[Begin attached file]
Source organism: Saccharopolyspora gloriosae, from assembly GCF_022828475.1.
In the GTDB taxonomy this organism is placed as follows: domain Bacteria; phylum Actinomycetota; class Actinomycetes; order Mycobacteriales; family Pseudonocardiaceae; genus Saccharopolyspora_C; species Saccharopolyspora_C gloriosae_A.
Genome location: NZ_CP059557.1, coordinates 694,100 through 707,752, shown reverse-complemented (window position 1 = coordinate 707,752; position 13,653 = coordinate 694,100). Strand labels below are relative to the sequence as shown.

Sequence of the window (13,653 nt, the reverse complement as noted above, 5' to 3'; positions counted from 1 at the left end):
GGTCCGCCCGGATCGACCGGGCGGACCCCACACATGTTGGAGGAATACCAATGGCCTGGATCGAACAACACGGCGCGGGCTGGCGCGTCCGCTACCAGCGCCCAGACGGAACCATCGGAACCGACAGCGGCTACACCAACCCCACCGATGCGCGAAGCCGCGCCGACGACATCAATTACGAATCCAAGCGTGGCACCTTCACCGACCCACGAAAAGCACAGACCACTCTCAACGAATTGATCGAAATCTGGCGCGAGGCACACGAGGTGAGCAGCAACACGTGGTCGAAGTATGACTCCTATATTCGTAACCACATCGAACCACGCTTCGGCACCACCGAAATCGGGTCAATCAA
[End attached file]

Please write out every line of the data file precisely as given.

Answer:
Source organism: Saccharopolyspora gloriosae, from assembly GCF_022828475.1.
In the GTDB taxonomy this organism is placed as follows: domain Bacteria; phylum Actinomycetota; class Actinomycetes; order Mycobacteriales; family Pseudonocardiaceae; genus Saccharopolyspora_C; species Saccharopolyspora_C gloriosae_A.
Genome location: NZ_CP059557.1, coordinates 694,100 through 707,752, shown reverse-complemented (window position 1 = coordinate 707,752; position 13,653 = coordinate 694,100). Strand labels below are relative to the sequence as shown.

Sequence of the window (13,653 nt, the reverse complement as noted above, 5' to 3'; positions counted from 1 at the left end):
GGTCCGCCCGGATCGACCGGGCGGACCCCACACATGTTGGAGGAATACCAATGGCCTGGATCGAACAACACGGCGCGGGCTGGCGCGTCCGCTACCAGCGCCCAGACGGAACCATCGGAACCGACAGCGGCTACACCAACCCCACCGATGCGCGAAGCCGCGCCGACGACATCAATTACGAATCCAAGCGTGGCACCTTCACCGACCCACGAAAAGCACAGACCACTCTCAACGAATTGATCGAAATCTGGCGCGAGGCACACGAGGTGAGCAGCAACACGTGGTCGAAGTATGACTCCTATATTCGTAACCACATCGAACCACGCTTCGGCACCACCGAAATCGGGTCAATCAA